14. And so the Lord is also inviting us as well to walk in the light and not to walk in the darkness. The Lord desires that we walk not heading for destruction and still not knowing where we are going and all the while murmuring, complaining, moaning, getting angry, harboring hatred, being shaken about by different sins, [the Lord] does not want us to walk in this kind of darkness, but that we walk heading for the Father and all the while calling on the name of God the Father, trusting in God the Father, seeking that the Father reveal [his] glory, and that we walk in this kind of light. Therefore, the Lord says, begin walking in this way "while there is light." In order to become children of the light, believe the light, while there is light, he says.
15. "While there is light" means in there where Christ is with [you] and he speaks forth the Word of God. It, first, points to the period of time when Christ was on this earth. It is the period of time of even when Christ was crucified and had died. But, we are informed that Christ died but that wasn't the end. After the cross came the resurrection. And then there was the descent of the Holy Spirit, it lead into the period of the church. "While there is light." -- That period of time did not end with the death of Christ. Christ rose from the dead, and his Word continues to speak through the church and is here today. "While there is light." I can very well say that that light is here today and is still among us.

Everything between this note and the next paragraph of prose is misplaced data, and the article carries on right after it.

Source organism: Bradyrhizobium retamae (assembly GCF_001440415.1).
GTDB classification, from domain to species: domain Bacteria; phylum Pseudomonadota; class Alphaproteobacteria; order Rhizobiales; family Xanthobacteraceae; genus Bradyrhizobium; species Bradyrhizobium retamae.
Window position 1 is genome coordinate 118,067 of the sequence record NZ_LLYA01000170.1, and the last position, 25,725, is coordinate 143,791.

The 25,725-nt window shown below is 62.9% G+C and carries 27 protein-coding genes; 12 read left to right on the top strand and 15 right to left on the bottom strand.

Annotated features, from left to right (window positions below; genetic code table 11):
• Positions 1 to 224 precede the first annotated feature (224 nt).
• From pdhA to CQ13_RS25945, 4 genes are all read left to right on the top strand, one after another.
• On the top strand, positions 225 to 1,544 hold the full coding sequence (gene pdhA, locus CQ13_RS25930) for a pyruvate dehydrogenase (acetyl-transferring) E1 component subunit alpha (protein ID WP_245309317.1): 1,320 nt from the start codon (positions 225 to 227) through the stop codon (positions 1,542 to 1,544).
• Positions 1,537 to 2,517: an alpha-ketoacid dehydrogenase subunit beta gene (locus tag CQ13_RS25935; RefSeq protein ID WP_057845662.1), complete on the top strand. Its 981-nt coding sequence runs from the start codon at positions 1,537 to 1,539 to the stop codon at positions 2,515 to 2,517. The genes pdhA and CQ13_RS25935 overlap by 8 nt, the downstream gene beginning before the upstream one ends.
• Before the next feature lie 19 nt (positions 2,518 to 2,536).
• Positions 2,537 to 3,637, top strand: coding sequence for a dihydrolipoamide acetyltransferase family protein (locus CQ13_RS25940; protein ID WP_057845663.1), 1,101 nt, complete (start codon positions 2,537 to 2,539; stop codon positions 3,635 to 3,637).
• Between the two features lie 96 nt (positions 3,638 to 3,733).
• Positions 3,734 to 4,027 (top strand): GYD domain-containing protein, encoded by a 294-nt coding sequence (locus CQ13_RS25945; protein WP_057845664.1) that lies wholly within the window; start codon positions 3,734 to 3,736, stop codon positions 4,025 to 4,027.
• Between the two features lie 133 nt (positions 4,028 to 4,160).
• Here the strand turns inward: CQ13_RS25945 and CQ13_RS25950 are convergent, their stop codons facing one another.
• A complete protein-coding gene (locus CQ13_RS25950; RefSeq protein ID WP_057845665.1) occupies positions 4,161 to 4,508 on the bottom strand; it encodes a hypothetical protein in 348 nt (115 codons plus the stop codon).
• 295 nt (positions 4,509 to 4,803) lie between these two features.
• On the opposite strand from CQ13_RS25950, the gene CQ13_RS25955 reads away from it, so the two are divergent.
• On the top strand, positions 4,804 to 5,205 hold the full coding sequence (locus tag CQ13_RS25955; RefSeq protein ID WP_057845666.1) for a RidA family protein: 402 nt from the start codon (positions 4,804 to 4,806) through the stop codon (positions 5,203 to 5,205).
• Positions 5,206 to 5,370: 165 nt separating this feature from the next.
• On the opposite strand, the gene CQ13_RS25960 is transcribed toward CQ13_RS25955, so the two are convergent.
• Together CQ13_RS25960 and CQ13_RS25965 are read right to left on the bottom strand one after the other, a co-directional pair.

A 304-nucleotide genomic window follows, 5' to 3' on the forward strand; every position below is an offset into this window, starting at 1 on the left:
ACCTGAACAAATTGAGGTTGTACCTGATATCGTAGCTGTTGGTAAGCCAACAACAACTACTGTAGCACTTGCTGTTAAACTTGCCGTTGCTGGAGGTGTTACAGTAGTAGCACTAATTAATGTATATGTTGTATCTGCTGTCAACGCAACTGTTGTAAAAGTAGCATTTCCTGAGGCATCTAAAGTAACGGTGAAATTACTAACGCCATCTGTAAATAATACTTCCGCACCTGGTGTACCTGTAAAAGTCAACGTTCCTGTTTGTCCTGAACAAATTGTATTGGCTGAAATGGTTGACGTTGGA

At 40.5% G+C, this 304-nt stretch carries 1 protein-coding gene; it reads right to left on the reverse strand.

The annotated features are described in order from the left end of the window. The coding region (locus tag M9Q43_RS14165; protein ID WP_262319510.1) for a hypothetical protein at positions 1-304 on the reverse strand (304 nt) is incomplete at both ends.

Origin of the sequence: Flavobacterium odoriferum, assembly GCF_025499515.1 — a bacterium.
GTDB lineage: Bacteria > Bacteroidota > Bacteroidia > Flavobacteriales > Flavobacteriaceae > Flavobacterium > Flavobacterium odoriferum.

16. But, Jesus said, "The light is now with you for a while." Since it clearly and conclusively [says] "now ... for a while," it will not continue on for ever. [The time] for a person to be able to hear the Word is no more than a limited certain time period. Therefore, [the time] that's always important is "now." That time when the Word of God is being spoken is the time when we ought to believe. That time when Christ is calling and inviting us is the time we are supposed to obey. The Lord says, "While there is light, walk! While there is light, believe the light!" Everybody, let's treasure the day called today when Christ is calling and inviting us. If we begin to walk in the light, while there is light, the darkness will not overtake us and the darkness will never capture and destroy us. Let's believe Christ the Light and walk in the light!